By Heather Nortz
PLASTICS Manager, Sustainability and Materials
November 14 through 18 of 2022 marked the first official Plastic Recycling Week social media campaign. Piloted around the same time last year, the initiative’s purpose is to provide education about the current rate of plastic recycling and the efforts being made to increase it.
The members of the Plastics Industry Association’s (PLASTICS) Recycling Committee gathered earlier this year to identify 5 main topic areas to post about throughout the week on Facebook, Instagram, Twitter, and LinkedIn. This year’s goal was to rally plastic equipment and material suppliers, processors, brands, and consumers to share what they are currently doing to help achieve progress in plastic recycling.
From the content we saw throughout the week, it was apparent that each industry segment holds a very different, but nonetheless vitally important, responsibility in keeping plastic within the circular economy and out of the environment or landfill.
It has become uncommon for a brand not to have plastic sustainability goals. Of the top 50 Consumer Goods Companies of 2022, 49 of them have sustainability goals relating to plastic.
In the vein of recycling, brands have the responsibility of using recycled content in their products and designing products so they can be recycled at the end of use. Since 2006, Institute of Scrap Recycling Industries, Inc. (ISRI) has been awarding brands that expertly design their products to be easily and cost effectively recycled within existing recycling infrastructure.
While consumers ultimately hold the responsibility of disposing of products in the proper way, brands are uniquely positioned to influence the market demand of recycled content, which can strongly impact recycling rates. In 2021 alone, NextWave Plastics worked with 14 brands to incentivize the collection and recycling of 959 metric tons of plastic by purchasing this material to be used in 337 premium products such as electronics and furniture.
While the circular economy encompasses all players–from consumers to brands and back again– Wednesday of #PlasticRecyclingWeek focused on those within the plastics industry who have a role in manufacturing plastic products. Equipment suppliers, material suppliers, and processor/convertors have the responsibility of reprocessing a greater volume of used plastic material, integrating more recycled content into new products, and ensuring that their post-industrial scrap is recycled as well.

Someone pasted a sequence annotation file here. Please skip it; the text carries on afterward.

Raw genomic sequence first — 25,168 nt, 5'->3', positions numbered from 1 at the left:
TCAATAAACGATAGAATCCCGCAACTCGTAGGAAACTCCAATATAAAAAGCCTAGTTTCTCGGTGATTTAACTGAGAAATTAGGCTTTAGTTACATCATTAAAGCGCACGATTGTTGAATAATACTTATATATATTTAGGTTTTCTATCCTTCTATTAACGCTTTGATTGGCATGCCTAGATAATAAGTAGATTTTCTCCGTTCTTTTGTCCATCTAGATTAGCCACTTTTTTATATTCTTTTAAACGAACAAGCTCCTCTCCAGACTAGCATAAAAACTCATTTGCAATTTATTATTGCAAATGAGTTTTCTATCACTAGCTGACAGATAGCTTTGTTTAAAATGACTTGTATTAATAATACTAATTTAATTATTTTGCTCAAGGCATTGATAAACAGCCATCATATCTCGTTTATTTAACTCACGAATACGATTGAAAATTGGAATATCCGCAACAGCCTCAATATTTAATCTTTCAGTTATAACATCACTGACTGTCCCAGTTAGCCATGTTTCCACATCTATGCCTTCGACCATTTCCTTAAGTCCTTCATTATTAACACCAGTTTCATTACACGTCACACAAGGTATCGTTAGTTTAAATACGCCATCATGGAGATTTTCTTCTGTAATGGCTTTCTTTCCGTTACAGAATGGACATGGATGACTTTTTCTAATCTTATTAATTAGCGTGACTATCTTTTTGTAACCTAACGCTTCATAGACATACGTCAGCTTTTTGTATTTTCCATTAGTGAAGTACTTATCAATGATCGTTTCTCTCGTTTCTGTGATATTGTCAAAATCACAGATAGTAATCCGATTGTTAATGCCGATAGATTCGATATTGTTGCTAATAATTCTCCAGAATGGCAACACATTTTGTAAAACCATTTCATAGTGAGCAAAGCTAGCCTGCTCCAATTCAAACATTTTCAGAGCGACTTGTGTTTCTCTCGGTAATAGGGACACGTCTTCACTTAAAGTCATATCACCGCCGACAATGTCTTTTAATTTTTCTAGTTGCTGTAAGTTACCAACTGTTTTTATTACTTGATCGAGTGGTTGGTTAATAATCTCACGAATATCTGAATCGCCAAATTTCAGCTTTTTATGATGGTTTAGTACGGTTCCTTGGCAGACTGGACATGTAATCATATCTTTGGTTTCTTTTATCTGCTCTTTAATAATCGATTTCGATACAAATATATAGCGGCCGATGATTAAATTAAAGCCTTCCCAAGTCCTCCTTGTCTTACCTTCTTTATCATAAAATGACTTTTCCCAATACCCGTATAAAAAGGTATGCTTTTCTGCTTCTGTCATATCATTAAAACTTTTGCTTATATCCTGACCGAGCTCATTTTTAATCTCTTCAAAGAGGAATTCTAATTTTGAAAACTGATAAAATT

We had the pleasure of highlighting several industry players and the work they are doing to improve recycling capabilities through technology advancements, expanding recycling capacity, increasing recycled content use, coordinating with supply chain partners, and more. A few examples: Novolex, MAAG Group, Eastman, Coperion, DME Company, Milliken Chemical.
Consumers, similar to brands, have the power to influence market demand of recycled content based on what they purchase. During #PlasticRecyclingWeek, though, we focused more on what consumers can do to recycle more effectively once they have finished using a plastic product. The main advice provided by our experts was:
Recycle MORE. Keep your plastic product with you until you find a recycle bin.
Learn what products are deemed acceptable to be sent to the Material Recovery Facility (MRF) in your area.
Be confident that recycling does work! Look up where your recyclables are being sent to be sorted and made into new products. Many times, MRFs will even offer tours for local residents to see how the process works.
We look forward to continued collaboration on the improvement of collection, sortation, reprocessing, and market demand of and for recycled plastic. If you want to get more engaged in making these improvements, no matter which segment you fall under, reach out to us at PLASTICS at [email protected]!